CK Retro Review: Slow Train Coming by Bob DylanPosted: June 21, 2013
When it came out in 1979, it was practically impossible for anyone to separate the musical quality of Bob Dylan’s Slow Train Coming from the content of the album. It is the LP that heralded Dylan’s so-called “Born Again” period, in which his music often preached to the choir and scolded everyone else. Yet it’s easy to forget Slow Train Coming features one of Bob’s top backing bands ever, giving a soulful spin on his with-us-or-against-us proselytizing. Here is a song-by-song review.
9. “Gonna Change My Way Of Thinking”- And, lo, the Lord spoke unto Bob and said, “Bring forth plentiful cowbell.” Or something to that effect. The groove is more “Mississippi Queen” than Virgin Mary, but it hasn’t held up that well over time, and Bob’s lyrics are a little too humorless here.
8. “Man Gave Names To All The Animals”- If I’m not mistaken, someone wrote a children’s book based on this song, and that’s the right spirit in which to enjoy it. Think of it as his “Yellow Submarine.” Plus, it’s Bob’s first foray into reggae, and not a bad one at that.
7. “When You Gonna Wake Up”- There is a dichotomy at play between the lyrics, which sometimes come off like they were written by a member of the PMRC, and the music, which gets gritty in the verses and flirts with disco in the chorus. That interesting contrast is all over Slow Train Coming, and part of what makes it a great deal better than its less musically-vibrant follow-up, Saved.
6. “Do Right To Me Baby (Do Unto Others)”- Using the same kind of word games that propelled “Gotta Serve Somebody,” this retelling of the Golden Rule benefits from that subtle playfulness and Dylan’s funky delivery. The music helps a lot here as well, with special kudos to Barry Beckett’s burbling keyboards.
5. “I Believe In You”- The lyrics to this song, which borrows it’s opening phrasing from “Smoke Gets In Your Eyes,” almost seem to anticipate the skepticism which would greet Dylan’s transformation once it was made public. His vocals get exposed in points, but that’s part of the charm. Mark Knopfler, whose work as unofficial bandleader on the album must be commended, provides some lovely fills as well.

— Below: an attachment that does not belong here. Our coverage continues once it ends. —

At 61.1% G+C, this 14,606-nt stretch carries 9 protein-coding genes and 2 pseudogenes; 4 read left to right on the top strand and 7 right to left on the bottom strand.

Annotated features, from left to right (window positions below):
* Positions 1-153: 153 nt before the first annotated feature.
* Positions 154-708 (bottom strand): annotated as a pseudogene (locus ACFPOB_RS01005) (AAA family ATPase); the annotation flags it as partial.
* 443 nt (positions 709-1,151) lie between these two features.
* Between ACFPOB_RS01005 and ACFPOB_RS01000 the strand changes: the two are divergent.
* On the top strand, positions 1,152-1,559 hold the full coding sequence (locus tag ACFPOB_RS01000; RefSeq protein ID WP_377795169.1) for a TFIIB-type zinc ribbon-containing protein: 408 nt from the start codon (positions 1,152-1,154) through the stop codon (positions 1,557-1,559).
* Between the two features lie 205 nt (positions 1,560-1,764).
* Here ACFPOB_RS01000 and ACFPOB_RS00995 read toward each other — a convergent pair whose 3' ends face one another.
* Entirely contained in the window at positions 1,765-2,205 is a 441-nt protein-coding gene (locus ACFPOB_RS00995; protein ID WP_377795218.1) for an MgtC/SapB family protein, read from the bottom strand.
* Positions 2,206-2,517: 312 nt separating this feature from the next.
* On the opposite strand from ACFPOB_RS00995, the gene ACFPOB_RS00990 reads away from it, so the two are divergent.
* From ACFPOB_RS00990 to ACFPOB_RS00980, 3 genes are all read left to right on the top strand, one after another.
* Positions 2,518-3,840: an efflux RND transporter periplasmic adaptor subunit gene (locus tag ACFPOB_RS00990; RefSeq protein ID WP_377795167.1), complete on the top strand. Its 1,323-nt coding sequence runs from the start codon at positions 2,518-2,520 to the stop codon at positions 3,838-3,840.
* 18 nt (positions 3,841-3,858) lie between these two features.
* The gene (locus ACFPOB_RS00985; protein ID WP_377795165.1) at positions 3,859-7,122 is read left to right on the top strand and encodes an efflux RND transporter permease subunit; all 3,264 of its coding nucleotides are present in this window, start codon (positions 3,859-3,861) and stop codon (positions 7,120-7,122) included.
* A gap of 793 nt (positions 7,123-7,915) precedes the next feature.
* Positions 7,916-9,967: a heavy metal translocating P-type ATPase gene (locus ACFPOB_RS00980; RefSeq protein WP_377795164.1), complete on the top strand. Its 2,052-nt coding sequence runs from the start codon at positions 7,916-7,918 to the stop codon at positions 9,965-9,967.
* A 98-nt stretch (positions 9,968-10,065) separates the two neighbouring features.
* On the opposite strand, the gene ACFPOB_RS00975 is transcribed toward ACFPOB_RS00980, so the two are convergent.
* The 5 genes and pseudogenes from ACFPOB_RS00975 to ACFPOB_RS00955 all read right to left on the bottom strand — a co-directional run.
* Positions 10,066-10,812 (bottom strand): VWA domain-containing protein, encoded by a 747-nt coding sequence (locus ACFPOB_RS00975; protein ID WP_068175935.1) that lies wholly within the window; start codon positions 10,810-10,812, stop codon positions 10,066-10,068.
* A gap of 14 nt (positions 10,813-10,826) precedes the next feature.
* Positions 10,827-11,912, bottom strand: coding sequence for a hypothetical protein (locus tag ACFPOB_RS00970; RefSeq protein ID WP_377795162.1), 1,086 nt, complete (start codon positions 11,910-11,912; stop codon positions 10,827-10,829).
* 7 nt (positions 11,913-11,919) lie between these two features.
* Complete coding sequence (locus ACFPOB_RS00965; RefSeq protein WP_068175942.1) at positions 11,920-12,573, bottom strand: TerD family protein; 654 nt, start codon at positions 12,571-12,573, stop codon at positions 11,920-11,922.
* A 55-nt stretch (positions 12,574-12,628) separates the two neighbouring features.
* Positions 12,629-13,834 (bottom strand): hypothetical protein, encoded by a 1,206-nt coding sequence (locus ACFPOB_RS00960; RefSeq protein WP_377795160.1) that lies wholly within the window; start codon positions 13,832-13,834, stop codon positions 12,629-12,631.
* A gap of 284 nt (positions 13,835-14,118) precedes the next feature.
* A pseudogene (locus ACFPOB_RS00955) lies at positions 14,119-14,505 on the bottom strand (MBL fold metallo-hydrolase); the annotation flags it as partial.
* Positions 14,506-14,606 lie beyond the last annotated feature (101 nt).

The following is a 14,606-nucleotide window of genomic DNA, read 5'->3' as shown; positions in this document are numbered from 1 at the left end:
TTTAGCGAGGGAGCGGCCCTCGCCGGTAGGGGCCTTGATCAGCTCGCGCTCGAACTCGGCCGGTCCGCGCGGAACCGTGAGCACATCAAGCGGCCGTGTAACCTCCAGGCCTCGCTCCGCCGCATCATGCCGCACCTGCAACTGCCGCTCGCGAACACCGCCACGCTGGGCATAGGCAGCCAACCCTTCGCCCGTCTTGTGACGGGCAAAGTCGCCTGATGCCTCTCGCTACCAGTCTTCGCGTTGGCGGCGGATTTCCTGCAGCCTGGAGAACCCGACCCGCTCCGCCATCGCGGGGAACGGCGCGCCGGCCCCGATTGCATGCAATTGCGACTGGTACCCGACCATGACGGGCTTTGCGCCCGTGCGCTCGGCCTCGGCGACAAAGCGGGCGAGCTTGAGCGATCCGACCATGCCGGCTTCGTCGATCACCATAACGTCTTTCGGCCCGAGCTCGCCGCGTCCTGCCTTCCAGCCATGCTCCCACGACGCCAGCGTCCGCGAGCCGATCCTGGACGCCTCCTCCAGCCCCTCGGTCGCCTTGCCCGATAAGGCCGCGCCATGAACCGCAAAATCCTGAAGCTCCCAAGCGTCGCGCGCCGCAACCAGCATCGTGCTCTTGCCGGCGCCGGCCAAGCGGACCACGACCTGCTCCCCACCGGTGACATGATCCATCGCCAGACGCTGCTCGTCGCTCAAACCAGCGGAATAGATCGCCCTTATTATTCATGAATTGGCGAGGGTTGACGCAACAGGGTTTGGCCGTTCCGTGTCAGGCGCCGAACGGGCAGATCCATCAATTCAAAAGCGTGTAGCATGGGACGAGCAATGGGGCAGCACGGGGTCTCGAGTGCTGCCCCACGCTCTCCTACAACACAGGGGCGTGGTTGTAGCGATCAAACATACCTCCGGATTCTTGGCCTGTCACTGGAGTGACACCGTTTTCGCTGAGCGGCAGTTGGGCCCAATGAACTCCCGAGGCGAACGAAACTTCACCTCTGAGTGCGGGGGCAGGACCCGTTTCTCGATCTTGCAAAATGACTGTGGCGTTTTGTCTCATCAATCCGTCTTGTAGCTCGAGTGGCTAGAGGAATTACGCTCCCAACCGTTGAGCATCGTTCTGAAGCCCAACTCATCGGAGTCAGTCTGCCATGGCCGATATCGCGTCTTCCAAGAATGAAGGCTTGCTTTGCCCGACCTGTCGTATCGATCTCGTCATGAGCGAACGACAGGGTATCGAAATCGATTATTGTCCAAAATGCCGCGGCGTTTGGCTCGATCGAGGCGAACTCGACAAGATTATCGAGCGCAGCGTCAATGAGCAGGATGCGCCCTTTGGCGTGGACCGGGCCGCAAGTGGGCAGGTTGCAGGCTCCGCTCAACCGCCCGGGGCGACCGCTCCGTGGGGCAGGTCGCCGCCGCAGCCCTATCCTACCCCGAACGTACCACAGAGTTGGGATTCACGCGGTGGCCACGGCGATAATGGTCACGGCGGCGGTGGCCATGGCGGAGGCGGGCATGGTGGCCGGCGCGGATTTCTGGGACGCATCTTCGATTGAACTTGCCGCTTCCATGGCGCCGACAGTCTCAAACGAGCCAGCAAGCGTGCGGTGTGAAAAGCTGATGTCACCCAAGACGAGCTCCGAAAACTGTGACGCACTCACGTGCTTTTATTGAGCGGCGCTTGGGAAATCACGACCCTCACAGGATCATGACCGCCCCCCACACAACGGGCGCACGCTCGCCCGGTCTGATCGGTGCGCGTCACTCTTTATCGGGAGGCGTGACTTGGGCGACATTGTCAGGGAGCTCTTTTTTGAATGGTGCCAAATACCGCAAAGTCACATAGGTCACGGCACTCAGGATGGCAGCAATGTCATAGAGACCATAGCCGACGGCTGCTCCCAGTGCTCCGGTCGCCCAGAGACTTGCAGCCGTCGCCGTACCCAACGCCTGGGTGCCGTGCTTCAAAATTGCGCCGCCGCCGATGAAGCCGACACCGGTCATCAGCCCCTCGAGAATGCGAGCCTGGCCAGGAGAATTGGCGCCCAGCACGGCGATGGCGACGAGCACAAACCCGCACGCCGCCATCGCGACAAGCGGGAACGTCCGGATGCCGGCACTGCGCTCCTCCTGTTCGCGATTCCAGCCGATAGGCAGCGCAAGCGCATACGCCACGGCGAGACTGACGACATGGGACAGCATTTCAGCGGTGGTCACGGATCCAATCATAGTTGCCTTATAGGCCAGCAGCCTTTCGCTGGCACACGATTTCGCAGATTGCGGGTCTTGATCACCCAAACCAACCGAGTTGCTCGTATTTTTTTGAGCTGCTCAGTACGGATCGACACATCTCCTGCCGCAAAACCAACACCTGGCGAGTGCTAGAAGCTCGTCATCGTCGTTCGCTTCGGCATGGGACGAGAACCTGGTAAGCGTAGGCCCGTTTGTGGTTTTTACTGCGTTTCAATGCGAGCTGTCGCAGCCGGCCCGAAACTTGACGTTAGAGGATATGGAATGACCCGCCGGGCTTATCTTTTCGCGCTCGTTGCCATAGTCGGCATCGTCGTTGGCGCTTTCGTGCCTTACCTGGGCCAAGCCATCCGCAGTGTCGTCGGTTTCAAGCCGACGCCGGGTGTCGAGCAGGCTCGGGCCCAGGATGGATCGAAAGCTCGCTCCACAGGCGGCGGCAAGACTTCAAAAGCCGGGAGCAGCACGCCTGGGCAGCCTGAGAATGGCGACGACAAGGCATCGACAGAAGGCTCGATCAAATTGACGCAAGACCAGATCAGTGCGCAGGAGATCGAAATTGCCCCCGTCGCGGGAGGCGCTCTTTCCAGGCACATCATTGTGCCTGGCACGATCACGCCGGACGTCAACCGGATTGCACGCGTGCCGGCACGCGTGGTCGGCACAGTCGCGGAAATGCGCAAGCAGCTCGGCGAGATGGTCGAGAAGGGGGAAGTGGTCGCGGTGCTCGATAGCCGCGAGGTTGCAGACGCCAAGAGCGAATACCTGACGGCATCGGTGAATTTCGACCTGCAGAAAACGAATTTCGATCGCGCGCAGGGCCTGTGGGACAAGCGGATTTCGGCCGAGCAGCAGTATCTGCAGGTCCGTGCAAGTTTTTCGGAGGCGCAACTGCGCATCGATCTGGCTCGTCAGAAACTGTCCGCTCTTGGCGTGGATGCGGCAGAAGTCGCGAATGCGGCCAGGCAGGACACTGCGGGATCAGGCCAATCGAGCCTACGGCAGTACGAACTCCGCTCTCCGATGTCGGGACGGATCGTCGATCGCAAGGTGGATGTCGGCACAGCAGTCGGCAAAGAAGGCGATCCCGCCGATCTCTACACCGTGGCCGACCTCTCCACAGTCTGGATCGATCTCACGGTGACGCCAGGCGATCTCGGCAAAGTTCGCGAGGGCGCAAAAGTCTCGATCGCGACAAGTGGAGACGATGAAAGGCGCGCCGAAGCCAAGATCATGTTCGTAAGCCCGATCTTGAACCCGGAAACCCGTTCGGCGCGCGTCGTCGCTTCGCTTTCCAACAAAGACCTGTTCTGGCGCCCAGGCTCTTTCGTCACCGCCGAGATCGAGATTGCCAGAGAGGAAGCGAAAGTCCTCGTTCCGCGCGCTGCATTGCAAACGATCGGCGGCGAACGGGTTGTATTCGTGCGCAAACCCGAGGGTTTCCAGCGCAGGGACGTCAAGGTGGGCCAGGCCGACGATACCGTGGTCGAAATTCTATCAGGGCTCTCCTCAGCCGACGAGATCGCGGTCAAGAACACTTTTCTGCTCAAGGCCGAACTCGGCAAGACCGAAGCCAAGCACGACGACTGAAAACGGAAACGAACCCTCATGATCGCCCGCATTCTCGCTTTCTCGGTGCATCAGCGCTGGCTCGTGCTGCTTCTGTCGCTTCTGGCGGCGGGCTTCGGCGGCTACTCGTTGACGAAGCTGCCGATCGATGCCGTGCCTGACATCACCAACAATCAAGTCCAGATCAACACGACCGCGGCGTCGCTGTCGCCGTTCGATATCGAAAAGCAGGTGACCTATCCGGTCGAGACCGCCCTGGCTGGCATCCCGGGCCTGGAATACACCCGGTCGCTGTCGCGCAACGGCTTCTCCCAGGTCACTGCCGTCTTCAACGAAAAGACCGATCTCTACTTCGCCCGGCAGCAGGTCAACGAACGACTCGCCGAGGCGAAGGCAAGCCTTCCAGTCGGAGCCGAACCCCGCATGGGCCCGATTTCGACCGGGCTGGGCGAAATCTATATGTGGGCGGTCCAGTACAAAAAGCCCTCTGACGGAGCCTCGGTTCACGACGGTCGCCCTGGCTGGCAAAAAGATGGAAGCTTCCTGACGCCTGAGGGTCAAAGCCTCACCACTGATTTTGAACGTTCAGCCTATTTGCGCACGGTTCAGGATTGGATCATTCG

4. “When He Returns”- Anyone who might have doubted Dylan’s commitment to his faith need only listen to his impassioned vocal performance on this lovely closing track. Again, Beckett is fantastic here, and the melody allows Bob’s vulnerability to show through. The God awaited here is a bit more benevolent and less vengeful than at other parts of the album, and the narrator’s doubts about his own worthiness and strength also make this one softer somehow, and better for it.
3. “Precious Angel”- Dylan had use of the marvelous Muscle Shoals horns on the record, and they were utilized to perfection here. They soar in the refrains, buoying the narrator heavenward as he beckons divine light. The lyrics are part love song, part devotional, part harrowing prophecy for any non-believers, but all parts are powerfully written by Bob.
2. “Slow Train”- The hardest thing to reconcile about this period of Dylan’s career was his seeming reluctance to allow any opposing views into the picture. That kind of single-minded philosophy is all over this menacing track, yet the lyrics are so persuasive and limber that it’s hard to resist it. Dylan aims here more at societal ills than at the religiously wayward, although his point is that the two walk hand in hand. Regardless of all that, the track is stellar, with a groove that Stevie Wonder would envy and tear-stained licks from Knopfler that burn with emotion.
1. “Gotta Serve Somebody”- This is another song that has an insinuating rhythm that carries it a long way. It’s probably the reason the song was an unlikely chart smash, although Dylan’s slyly humorously lyrics are pretty memorable as well. As the first single from this new Bob that perplexed many fans, the song often gets maligned for being something it really isn’t. Nowhere in the song does Bob come forth and say how people should act or what they should believe. The refrain simply posits that, one way or the other, our actions reveal our character.
(E-mail me at firstname.lastname@example.org or follow me on Twitter @JimBeviglia. For more on Bob Dylan, check out the link below to my upcoming book Counting Down Bob Dylan: His 100 Finest Songs.)